Of the various offices which Chamberlain held during the course of his career he is best remembered for his foreign secretaryship. In this connexion he would seem to have two claims to distinction; he never took a step without preparing the way very carefully indeed, and his historical sense rendered him profoundly aware of the mistakes of his predecessors. It has been said that he was little more than the mouthpiece of the Quai d'Orsay, and, alternatively, that he was the dupe of Stresemann. These accusations are mutually contradictory, and neither of them is true. As foreign secretary he was above all else a great realist; he never hankered after the unattainable, but he did his best with the tools that he had. When he laid down office the world was far more settled than it had been when he became foreign secretary four and a half years earlier.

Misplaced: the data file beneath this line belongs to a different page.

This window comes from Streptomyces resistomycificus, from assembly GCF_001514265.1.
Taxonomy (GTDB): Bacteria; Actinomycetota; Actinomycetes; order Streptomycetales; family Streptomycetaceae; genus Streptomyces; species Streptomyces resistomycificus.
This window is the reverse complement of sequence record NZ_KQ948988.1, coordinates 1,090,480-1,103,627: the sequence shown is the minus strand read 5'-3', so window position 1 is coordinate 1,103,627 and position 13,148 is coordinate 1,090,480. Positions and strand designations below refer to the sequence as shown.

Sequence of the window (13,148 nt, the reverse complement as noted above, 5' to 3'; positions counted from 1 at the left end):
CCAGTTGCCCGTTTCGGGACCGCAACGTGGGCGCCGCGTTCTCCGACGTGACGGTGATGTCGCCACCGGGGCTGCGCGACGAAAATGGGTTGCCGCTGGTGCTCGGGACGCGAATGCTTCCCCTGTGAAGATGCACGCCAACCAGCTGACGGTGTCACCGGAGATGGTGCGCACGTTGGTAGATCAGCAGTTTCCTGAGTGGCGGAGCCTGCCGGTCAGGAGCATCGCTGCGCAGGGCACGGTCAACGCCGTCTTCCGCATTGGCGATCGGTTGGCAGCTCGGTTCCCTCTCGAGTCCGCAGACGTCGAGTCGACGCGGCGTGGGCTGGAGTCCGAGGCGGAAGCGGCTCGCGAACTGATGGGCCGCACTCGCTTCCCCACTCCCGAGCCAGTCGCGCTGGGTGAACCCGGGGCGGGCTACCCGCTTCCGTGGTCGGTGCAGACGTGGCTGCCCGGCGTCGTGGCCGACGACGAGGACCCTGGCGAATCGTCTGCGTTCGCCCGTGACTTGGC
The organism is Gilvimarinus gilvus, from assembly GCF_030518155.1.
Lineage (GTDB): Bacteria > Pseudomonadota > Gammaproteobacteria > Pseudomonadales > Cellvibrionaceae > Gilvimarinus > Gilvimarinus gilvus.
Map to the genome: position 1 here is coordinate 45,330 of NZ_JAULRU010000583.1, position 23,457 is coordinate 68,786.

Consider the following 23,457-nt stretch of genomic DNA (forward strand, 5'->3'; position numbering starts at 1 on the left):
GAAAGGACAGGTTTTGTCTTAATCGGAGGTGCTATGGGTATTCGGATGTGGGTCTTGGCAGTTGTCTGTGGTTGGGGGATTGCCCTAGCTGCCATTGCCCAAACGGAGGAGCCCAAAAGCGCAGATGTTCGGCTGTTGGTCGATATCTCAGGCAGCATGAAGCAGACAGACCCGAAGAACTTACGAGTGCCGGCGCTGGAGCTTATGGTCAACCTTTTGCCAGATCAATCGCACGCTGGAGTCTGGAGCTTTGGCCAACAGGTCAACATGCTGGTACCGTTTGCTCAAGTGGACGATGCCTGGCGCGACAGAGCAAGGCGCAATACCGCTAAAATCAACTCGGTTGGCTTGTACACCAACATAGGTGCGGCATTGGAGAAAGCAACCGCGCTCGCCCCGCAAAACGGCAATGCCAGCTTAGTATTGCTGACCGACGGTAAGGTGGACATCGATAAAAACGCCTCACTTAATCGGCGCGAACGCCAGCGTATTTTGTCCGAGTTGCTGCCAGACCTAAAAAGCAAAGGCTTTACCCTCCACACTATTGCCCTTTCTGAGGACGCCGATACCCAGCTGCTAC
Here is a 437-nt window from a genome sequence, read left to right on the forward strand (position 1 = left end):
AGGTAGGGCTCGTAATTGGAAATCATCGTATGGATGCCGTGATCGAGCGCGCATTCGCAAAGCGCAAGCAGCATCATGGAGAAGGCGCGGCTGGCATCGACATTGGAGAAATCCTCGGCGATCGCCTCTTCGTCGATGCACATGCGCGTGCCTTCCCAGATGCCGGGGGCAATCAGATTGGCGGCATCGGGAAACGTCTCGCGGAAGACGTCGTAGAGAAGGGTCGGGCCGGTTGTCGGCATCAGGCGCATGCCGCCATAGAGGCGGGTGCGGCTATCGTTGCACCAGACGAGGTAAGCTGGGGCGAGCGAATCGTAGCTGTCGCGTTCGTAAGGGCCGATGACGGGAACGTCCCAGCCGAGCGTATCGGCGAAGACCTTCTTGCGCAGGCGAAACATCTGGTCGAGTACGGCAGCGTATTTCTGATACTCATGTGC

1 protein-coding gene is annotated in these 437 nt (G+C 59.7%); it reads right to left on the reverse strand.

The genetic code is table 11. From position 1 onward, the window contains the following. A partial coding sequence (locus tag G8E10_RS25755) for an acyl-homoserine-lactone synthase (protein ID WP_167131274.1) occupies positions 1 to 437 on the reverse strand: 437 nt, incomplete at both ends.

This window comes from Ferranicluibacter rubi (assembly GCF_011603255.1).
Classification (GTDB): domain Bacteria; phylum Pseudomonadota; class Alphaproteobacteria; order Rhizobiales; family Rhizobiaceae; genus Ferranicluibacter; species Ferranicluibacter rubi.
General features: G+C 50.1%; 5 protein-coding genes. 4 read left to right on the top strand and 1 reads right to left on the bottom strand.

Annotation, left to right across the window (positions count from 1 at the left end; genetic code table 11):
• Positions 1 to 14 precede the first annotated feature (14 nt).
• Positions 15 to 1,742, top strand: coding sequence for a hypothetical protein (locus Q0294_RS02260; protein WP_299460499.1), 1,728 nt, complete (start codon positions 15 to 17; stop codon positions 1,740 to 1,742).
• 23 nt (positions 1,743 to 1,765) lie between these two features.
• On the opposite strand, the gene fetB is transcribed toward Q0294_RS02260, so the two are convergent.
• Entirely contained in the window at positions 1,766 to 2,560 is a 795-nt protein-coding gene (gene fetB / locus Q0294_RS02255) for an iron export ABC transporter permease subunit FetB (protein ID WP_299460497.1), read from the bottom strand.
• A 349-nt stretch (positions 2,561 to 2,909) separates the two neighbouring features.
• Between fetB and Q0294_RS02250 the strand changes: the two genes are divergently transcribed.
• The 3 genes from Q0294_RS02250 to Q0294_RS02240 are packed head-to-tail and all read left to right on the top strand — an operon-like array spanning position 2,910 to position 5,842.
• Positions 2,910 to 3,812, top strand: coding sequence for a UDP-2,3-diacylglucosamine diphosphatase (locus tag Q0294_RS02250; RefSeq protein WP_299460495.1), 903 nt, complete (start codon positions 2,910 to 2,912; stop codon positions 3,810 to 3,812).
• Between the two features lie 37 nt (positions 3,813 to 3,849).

For a time Chamberlain was under a cloud; he was returned for West Birmingham, the seat to which he had succeeded on his father's death in 1914, and which he never lost, by the narrow majority of 43: his policy of solidarity with France was temporarily unpopular in many quarters; and a number of conservative members of parliament had asked Baldwin for a promise that Chamberlain would not go back to the Foreign Office when their party returned to power. He had, however, no longer any ambitions for himself, and, the ties between himself and his brother being as strong as they were, all his political hopes were based upon Neville succeeding Baldwin in the leadership, and thus eventually becoming prime minister.